• Diarrhea that does not go away

  • Foul-smelling stools

  • Greasy stools

  • Frequent episodes of wheezing

  • Frequent episodes of pneumonia or other lung infections

  • Persistent cough

  • Skin tastes like salt

  • Poor growth despite a good appetite

The symptoms of cystic fibrosis may resemble other conditions or medical problems. Consult a doctor for a diagnosis.

How is cystic fibrosis diagnosed?

Most cases of cystic fibrosis are now identified with newborn screening. In addition to a complete medical history and physical examination, diagnostic procedures for cystic fibrosis include a sweat test to measure the amount of sodium chloride (salt) present. Higher than normal amounts of sodium and chloride suggest cystic fibrosis. Other diagnostic procedures include:

  • Chemical tests

  • Chest X-rays

  • Lung function tests

  • Sputum cultures

  • Stool evaluations

For babies, who do not produce enough sweat, blood tests may be used.

Treatment for cystic fibrosis

Specific treatment for cystic fibrosis will be determined by your doctor based on:

  • Your age, overall health, and medical history

  • Extent of the disease

  • Expectations for the course of the disease

  • Your tolerance for specific medications, procedures, or therapies

  • Your opinion or preference

Currently, there is no cure for cystic fibrosis. A cure would call for gene therapy at an early age and this has not been developed yet, although research is being done in this direction. The gene that causes cystic fibrosis has been identified and there are hopes that this will lead to an increased understanding of the disease. Also being researched are different drug regimens to help stop cystic fibrosis. Goals of treatment are to ease severity of symptoms and slow the progress of the disease. Treatment may include:

  • Management of problems that cause lung obstruction, which may involve:

    • Physical therapy

    • Exercise to loosen mucus, stimulate coughing, and improve overall physical condition

    • Medications to reduce mucus and help breathing

    • Antibiotics to treat infections

    • Anti-inflammatory medications

  • Management of digestive problems, which may involve:

    • Appropriate diet

    • Pancreatic enzymes to aid digestion

    • Vitamin supplements

    • Treatments for intestinal obstructions

Newer therapies include lung transplantation for patients with end-stage lung disease. The type of transplant done is usually a heart-lung transplant, or a double lung transplant. Not everyone is a candidate for a lung transplant. Discuss this with your doctor.

More Information About Cystic Fibrosis from Johns Hopkins Medicine

Novel Drug Combo Improves Function of Cystic Fibrosis Protein

A novel two-drug combination has the potential to target and restore a defective protein underlying cystic fibrosis (CF), according to two phase III clinical trials conducted at 187 medical centers around the world, including Johns Hopkins. The drug led to modest improvements in lung function, but significant reductions in hospitalizations and antibiotics needed for lung infections.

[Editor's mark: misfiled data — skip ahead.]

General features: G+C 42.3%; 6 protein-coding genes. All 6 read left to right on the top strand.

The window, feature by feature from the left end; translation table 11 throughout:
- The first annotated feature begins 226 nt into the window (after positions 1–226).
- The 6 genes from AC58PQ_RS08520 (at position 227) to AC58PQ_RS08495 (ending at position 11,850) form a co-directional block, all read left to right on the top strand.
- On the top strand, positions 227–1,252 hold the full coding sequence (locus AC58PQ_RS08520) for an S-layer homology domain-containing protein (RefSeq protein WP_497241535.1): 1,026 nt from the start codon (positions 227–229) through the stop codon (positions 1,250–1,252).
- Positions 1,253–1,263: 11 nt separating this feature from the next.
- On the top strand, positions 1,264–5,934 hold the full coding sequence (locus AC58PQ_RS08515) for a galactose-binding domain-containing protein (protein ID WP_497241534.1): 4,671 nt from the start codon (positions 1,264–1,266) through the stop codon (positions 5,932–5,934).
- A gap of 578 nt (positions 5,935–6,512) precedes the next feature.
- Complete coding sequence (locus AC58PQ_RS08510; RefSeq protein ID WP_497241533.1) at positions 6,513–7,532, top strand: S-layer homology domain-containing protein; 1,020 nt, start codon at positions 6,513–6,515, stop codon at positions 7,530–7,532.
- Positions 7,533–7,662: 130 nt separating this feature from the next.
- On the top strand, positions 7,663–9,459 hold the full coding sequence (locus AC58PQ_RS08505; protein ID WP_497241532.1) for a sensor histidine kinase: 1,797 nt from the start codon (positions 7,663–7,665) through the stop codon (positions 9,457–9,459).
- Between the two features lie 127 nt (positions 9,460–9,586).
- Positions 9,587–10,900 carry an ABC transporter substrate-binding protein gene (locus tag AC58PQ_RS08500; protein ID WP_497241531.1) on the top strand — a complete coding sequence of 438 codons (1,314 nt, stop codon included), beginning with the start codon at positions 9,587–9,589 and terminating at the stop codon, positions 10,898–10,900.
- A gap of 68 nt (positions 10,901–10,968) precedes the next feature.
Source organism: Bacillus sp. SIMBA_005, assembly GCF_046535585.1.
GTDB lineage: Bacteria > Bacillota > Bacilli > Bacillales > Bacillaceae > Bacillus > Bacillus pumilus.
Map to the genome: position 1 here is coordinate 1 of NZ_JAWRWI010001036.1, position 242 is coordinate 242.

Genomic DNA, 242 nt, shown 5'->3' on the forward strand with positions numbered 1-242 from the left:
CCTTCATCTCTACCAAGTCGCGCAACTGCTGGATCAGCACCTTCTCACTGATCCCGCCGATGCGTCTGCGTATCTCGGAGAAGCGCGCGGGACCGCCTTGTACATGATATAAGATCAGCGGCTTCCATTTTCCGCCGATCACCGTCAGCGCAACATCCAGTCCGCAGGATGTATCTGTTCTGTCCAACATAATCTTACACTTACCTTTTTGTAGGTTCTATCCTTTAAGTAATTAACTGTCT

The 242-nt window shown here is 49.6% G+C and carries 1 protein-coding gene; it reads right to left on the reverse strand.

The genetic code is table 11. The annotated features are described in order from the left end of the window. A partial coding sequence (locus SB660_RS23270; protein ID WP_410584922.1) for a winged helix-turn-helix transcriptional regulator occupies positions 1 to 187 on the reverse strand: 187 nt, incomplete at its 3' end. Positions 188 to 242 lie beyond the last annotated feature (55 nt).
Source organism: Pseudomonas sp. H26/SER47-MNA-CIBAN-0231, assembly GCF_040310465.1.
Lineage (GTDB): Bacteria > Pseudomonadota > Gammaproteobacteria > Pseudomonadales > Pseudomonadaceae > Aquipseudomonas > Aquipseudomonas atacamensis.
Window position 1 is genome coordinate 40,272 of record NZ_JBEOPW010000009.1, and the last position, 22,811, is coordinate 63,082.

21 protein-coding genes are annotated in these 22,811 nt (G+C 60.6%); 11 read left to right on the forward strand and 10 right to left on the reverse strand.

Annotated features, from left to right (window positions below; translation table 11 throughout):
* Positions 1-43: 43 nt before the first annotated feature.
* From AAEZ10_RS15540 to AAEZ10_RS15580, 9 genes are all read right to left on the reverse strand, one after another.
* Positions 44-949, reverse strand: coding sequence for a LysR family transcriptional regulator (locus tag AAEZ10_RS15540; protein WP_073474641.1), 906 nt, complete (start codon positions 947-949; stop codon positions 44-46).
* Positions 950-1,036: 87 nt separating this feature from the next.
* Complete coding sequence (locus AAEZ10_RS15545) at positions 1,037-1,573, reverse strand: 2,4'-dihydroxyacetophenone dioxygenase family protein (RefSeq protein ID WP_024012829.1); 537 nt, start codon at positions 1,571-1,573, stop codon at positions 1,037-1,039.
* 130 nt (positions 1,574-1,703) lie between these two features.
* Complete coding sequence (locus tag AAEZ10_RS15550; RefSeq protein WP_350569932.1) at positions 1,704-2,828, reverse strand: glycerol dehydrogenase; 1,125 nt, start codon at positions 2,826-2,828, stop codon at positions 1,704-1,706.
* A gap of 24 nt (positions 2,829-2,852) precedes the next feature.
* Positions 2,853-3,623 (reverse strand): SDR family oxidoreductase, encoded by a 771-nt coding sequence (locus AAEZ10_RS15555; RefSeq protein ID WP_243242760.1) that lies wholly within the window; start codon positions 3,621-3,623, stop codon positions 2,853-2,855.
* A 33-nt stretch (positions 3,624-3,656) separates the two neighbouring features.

Read more.

The genetics of cystic fibrosis

Cystic fibrosis is a genetic disease. This means that cystic fibrosis is inherited. A person will be born with cystic fibrosis only if two cystic fibrosis genes are inherited--one from the mother and one from the father. A person who has only one cystic fibrosis gene is healthy and said to be a carrier of the disease. A carrier has an increased chance of having a child with cystic fibrosis. This type of inheritance is called autosomal recessive. Autosomal means that the gene is on one of the first 22 pairs of chromosomes which do not determine gender, so that the disease equally affects males and females. Recessive means that two copies of the gene, one inherited from each parent, are necessary to have the condition. Once parents have had a child with cystic fibrosis, there is a one in four, or 25 percent chance with each subsequent pregnancy, for another child to be born with cystic fibrosis. This means that there is a three out of four, or 75 percent chance, for another child to not have cystic fibrosis.

The birth of a child with cystic fibrosis is often a total surprise to a family, since most of the time (in eight out of 10 families) there is no previous family history of cystic fibrosis. Many autosomal recessive conditions occur this way. Since both parents are healthy, they had no prior knowledge that they carried the gene, nor that they passed the gene to their baby at the same time.

Genes are founds on structures in the cells of our body called chromosomes. There are normally 46 total, or 23 pairs of two chromosomes in each cell of our body. The seventh pair of chromosomes contains a gene called the cystic fibrosisTR (cystic fibrosis transmembrane regulator) gene. Mutations or errors in this gene are what cause cystic fibrosis. This gene is quite large and complex. Over 1,000 different mutations in this gene have been found which cause cystic fibrosis.

The risk for having a sporadic mutation in the gene for cystic fibrosis depends on your ethnic background (for persons without a family history of cystic fibrosis):

Ethnic background

Risk of cystic fibrosis mutation

Risk of child with cystic fibrosis

Caucasian

1 in 29

1 in 2,500-3,500

Hispanic

1 in 46

1 in 4,000-10,000

African-American

1 in 65

1 in 15,000-20,000

Asian

1 in 90

1 in 100,000

Testing for the cystic fibrosis gene can be done from a small blood sample or from a cheek swab, which is a brush rubbed against the inside of your cheek to obtain cells for testing. Laboratories generally test for the most common mutations.

There are many people with cystic fibrosis whose mutations have not been identified. In other words, all of the genetic errors that cause the disease have not been discovered. Because not all mutations are detectable, a person can still be a cystic fibrosis carrier even if no mutations were found by carrier testing.

Testing for the cystic fibrosis gene is recommended for anyone who has a family member with the disease, or whose partner is a known carrier of cystic fibrosis or affected with cystic fibrosis.